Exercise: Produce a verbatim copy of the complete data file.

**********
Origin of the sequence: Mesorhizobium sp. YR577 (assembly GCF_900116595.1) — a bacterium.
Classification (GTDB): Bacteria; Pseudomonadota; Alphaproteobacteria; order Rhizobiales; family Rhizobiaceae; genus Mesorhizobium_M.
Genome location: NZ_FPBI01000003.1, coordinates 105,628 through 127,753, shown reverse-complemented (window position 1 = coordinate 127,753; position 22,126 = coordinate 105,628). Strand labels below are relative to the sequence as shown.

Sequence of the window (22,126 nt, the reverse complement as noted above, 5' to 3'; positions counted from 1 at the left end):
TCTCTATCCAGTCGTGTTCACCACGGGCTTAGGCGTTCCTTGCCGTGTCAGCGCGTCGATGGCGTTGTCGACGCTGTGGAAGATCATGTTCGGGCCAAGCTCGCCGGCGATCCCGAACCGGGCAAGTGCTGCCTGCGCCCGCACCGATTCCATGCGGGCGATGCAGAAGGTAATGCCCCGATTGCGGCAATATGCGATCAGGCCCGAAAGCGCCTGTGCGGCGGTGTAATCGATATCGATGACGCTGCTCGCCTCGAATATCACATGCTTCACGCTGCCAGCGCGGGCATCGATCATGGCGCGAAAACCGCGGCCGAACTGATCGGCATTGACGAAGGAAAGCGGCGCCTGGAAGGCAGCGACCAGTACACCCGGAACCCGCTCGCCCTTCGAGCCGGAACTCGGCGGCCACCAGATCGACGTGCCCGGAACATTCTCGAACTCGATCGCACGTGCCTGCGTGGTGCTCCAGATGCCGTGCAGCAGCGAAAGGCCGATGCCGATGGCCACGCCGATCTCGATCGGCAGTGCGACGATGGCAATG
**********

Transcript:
Origin of the sequence: Mesorhizobium sp. YR577 (assembly GCF_900116595.1) — a bacterium.
Classification (GTDB): Bacteria; Pseudomonadota; Alphaproteobacteria; order Rhizobiales; family Rhizobiaceae; genus Mesorhizobium_M.
Genome location: NZ_FPBI01000003.1, coordinates 105,628 through 127,753, shown reverse-complemented (window position 1 = coordinate 127,753; position 22,126 = coordinate 105,628). Strand labels below are relative to the sequence as shown.

Sequence of the window (22,126 nt, the reverse complement as noted above, 5' to 3'; positions counted from 1 at the left end):
TCTCTATCCAGTCGTGTTCACCACGGGCTTAGGCGTTCCTTGCCGTGTCAGCGCGTCGATGGCGTTGTCGACGCTGTGGAAGATCATGTTCGGGCCAAGCTCGCCGGCGATCCCGAACCGGGCAAGTGCTGCCTGCGCCCGCACCGATTCCATGCGGGCGATGCAGAAGGTAATGCCCCGATTGCGGCAATATGCGATCAGGCCCGAAAGCGCCTGTGCGGCGGTGTAATCGATATCGATGACGCTGCTCGCCTCGAATATCACATGCTTCACGCTGCCAGCGCGGGCATCGATCATGGCGCGAAAACCGCGGCCGAACTGATCGGCATTGACGAAGGAAAGCGGCGCCTGGAAGGCAGCGACCAGTACACCCGGAACCCGCTCGCCCTTCGAGCCGGAACTCGGCGGCCACCAGATCGACGTGCCCGGAACATTCTCGAACTCGATCGCACGTGCCTGCGTGGTGCTCCAGATGCCGTGCAGCAGCGAAAGGCCGATGCCGATGGCCACGCCGATCTCGATCGGCAGTGCGACGATGGCAATG